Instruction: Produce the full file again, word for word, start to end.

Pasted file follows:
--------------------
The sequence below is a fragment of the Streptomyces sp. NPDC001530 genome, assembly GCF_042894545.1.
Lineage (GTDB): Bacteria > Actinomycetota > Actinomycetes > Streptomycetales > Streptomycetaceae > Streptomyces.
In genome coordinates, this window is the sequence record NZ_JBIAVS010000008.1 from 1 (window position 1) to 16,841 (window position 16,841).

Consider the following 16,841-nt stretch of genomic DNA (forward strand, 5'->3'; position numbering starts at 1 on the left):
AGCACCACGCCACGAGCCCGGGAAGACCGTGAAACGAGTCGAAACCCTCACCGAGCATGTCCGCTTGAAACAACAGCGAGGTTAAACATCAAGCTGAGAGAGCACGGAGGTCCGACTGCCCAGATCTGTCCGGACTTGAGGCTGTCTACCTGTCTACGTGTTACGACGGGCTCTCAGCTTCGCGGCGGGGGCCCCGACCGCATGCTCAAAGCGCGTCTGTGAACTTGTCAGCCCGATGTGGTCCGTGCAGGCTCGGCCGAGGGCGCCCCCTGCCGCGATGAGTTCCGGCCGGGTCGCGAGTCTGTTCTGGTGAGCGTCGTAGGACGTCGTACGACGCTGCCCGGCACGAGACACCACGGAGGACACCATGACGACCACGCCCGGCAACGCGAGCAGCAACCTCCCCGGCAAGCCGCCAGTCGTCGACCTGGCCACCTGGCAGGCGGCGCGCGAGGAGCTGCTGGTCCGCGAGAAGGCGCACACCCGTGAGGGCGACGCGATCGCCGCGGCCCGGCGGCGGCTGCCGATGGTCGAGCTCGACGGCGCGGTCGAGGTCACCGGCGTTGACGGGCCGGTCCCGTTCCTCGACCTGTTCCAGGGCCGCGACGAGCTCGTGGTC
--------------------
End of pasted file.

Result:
The sequence below is a fragment of the Streptomyces sp. NPDC001530 genome, assembly GCF_042894545.1.
Lineage (GTDB): Bacteria > Actinomycetota > Actinomycetes > Streptomycetales > Streptomycetaceae > Streptomyces.
In genome coordinates, this window is the sequence record NZ_JBIAVS010000008.1 from 1 (window position 1) to 16,841 (window position 16,841).

Consider the following 16,841-nt stretch of genomic DNA (forward strand, 5'->3'; position numbering starts at 1 on the left):
AGCACCACGCCACGAGCCCGGGAAGACCGTGAAACGAGTCGAAACCCTCACCGAGCATGTCCGCTTGAAACAACAGCGAGGTTAAACATCAAGCTGAGAGAGCACGGAGGTCCGACTGCCCAGATCTGTCCGGACTTGAGGCTGTCTACCTGTCTACGTGTTACGACGGGCTCTCAGCTTCGCGGCGGGGGCCCCGACCGCATGCTCAAAGCGCGTCTGTGAACTTGTCAGCCCGATGTGGTCCGTGCAGGCTCGGCCGAGGGCGCCCCCTGCCGCGATGAGTTCCGGCCGGGTCGCGAGTCTGTTCTGGTGAGCGTCGTAGGACGTCGTACGACGCTGCCCGGCACGAGACACCACGGAGGACACCATGACGACCACGCCCGGCAACGCGAGCAGCAACCTCCCCGGCAAGCCGCCAGTCGTCGACCTGGCCACCTGGCAGGCGGCGCGCGAGGAGCTGCTGGTCCGCGAGAAGGCGCACACCCGTGAGGGCGACGCGATCGCCGCGGCCCGGCGGCGGCTGCCGATGGTCGAGCTCGACGGCGCGGTCGAGGTCACCGGCGTTGACGGGCCGGTCCCGTTCCTCGACCTGTTCCAGGGCCGCGACGAGCTCGTGGTC